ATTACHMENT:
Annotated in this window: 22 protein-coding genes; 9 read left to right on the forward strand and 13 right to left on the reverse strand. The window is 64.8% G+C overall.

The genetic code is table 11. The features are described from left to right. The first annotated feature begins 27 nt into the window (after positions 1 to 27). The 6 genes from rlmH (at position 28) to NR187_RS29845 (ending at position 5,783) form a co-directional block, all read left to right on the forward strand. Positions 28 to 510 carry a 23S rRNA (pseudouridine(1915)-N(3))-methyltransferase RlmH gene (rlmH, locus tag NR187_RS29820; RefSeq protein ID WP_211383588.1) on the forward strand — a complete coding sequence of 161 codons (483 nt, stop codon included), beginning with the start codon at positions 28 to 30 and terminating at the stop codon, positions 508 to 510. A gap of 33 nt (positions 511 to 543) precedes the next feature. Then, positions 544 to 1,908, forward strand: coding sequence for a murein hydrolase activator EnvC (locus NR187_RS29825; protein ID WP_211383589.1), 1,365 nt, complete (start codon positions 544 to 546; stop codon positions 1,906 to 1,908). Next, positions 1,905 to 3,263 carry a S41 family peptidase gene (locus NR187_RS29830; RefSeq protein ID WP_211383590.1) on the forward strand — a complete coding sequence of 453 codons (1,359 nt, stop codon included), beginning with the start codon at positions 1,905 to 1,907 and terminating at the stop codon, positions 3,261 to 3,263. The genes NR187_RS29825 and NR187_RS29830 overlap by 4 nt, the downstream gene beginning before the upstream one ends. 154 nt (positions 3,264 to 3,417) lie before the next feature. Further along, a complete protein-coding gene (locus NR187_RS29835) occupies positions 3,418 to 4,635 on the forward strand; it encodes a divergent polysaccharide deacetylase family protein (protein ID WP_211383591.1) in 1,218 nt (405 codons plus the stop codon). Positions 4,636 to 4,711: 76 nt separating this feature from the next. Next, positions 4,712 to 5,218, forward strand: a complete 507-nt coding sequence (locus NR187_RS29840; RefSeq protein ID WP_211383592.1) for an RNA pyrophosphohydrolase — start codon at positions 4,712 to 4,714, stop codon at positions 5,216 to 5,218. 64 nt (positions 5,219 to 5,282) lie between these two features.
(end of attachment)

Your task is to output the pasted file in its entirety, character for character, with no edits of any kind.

Annotated in this window: 22 protein-coding genes; 9 read left to right on the forward strand and 13 right to left on the reverse strand. The window is 64.8% G+C overall.

The genetic code is table 11. The features are described from left to right. The first annotated feature begins 27 nt into the window (after positions 1 to 27). The 6 genes from rlmH (at position 28) to NR187_RS29845 (ending at position 5,783) form a co-directional block, all read left to right on the forward strand. Positions 28 to 510 carry a 23S rRNA (pseudouridine(1915)-N(3))-methyltransferase RlmH gene (rlmH, locus tag NR187_RS29820; RefSeq protein ID WP_211383588.1) on the forward strand — a complete coding sequence of 161 codons (483 nt, stop codon included), beginning with the start codon at positions 28 to 30 and terminating at the stop codon, positions 508 to 510. A gap of 33 nt (positions 511 to 543) precedes the next feature. Then, positions 544 to 1,908, forward strand: coding sequence for a murein hydrolase activator EnvC (locus NR187_RS29825; protein ID WP_211383589.1), 1,365 nt, complete (start codon positions 544 to 546; stop codon positions 1,906 to 1,908). Next, positions 1,905 to 3,263 carry a S41 family peptidase gene (locus NR187_RS29830; RefSeq protein ID WP_211383590.1) on the forward strand — a complete coding sequence of 453 codons (1,359 nt, stop codon included), beginning with the start codon at positions 1,905 to 1,907 and terminating at the stop codon, positions 3,261 to 3,263. The genes NR187_RS29825 and NR187_RS29830 overlap by 4 nt, the downstream gene beginning before the upstream one ends. 154 nt (positions 3,264 to 3,417) lie before the next feature. Further along, a complete protein-coding gene (locus NR187_RS29835) occupies positions 3,418 to 4,635 on the forward strand; it encodes a divergent polysaccharide deacetylase family protein (protein ID WP_211383591.1) in 1,218 nt (405 codons plus the stop codon). Positions 4,636 to 4,711: 76 nt separating this feature from the next. Next, positions 4,712 to 5,218, forward strand: a complete 507-nt coding sequence (locus NR187_RS29840; RefSeq protein ID WP_211383592.1) for an RNA pyrophosphohydrolase — start codon at positions 4,712 to 4,714, stop codon at positions 5,216 to 5,218. 64 nt (positions 5,219 to 5,282) lie between these two features.